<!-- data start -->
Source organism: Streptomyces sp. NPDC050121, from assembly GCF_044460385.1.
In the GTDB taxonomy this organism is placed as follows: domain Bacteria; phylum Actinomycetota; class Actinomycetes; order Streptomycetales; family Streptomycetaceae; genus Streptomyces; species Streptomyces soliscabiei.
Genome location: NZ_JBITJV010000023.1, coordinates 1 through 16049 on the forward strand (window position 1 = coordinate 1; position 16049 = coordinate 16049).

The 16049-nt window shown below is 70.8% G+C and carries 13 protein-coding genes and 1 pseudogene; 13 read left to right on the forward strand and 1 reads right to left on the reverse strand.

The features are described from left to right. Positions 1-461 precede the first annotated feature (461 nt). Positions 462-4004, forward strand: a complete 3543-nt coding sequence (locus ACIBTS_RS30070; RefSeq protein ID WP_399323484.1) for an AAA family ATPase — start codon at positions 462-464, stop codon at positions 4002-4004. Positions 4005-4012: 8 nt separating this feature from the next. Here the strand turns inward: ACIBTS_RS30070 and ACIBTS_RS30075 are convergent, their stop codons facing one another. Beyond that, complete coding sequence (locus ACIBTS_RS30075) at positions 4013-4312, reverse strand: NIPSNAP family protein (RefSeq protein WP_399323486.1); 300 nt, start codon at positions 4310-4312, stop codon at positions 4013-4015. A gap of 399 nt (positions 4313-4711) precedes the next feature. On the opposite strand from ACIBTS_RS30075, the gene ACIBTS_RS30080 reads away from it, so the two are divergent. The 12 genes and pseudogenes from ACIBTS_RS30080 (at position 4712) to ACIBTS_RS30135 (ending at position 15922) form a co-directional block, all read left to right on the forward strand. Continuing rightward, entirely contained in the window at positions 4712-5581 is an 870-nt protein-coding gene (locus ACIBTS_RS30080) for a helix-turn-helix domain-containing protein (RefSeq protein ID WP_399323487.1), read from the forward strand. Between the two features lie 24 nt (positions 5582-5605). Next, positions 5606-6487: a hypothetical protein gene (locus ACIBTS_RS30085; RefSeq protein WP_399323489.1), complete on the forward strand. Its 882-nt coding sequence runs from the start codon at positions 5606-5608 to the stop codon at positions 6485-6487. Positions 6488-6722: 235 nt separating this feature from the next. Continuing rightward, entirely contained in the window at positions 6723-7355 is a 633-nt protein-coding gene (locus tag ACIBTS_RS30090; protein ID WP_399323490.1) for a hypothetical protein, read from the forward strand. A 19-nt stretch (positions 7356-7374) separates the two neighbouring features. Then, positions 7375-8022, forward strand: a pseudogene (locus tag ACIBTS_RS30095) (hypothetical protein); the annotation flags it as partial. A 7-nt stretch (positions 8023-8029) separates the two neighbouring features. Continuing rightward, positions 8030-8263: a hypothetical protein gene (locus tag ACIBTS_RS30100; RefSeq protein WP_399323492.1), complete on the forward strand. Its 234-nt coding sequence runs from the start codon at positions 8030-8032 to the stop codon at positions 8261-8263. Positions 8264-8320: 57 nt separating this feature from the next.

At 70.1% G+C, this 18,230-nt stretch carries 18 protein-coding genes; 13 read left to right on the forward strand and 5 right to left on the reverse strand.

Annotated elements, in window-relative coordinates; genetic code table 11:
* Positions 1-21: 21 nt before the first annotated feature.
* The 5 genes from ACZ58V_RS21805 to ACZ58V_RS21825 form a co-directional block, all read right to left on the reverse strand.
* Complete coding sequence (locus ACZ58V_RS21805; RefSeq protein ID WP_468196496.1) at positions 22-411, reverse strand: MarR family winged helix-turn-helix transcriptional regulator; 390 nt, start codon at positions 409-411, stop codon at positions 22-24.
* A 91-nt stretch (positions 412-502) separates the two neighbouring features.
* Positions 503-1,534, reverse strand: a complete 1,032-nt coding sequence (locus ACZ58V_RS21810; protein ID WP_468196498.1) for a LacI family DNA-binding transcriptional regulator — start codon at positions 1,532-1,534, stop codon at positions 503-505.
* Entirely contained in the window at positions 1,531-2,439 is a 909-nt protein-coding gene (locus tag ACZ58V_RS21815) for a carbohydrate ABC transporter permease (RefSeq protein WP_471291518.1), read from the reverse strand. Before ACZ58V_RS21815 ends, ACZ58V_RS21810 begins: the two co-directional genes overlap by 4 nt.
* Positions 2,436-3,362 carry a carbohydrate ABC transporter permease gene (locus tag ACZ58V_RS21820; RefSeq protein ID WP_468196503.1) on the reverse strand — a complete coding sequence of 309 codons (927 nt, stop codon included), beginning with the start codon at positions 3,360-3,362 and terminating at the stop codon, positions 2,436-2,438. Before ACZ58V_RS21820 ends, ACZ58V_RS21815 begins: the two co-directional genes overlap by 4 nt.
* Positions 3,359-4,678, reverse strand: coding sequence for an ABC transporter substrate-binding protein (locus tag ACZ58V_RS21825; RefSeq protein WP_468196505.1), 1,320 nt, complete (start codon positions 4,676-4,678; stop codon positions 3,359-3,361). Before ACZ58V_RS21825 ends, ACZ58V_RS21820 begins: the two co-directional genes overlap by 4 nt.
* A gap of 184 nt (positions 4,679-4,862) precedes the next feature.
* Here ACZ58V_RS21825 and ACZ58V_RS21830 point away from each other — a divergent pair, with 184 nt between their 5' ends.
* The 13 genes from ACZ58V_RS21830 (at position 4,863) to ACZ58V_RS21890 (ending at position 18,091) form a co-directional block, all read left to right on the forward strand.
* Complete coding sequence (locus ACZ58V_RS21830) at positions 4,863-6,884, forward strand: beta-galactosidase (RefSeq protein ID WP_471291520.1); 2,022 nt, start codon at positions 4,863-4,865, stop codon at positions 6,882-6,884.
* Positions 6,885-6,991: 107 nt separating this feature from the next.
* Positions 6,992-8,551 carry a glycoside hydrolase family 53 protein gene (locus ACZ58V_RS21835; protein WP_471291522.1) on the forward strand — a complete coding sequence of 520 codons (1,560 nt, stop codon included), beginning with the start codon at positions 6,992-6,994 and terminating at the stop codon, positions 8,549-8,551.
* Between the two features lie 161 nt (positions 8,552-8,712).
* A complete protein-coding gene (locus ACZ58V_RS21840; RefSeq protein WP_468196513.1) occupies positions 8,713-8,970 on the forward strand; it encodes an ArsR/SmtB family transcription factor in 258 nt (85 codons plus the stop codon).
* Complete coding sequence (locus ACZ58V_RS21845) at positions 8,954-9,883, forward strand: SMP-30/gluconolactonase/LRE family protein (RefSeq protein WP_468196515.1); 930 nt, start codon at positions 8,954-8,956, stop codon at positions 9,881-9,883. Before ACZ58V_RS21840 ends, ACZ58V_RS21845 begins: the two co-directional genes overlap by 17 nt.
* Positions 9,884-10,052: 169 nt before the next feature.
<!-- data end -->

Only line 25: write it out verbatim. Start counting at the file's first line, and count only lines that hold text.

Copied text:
* Positions 9,884-10,052: 169 nt before the next feature.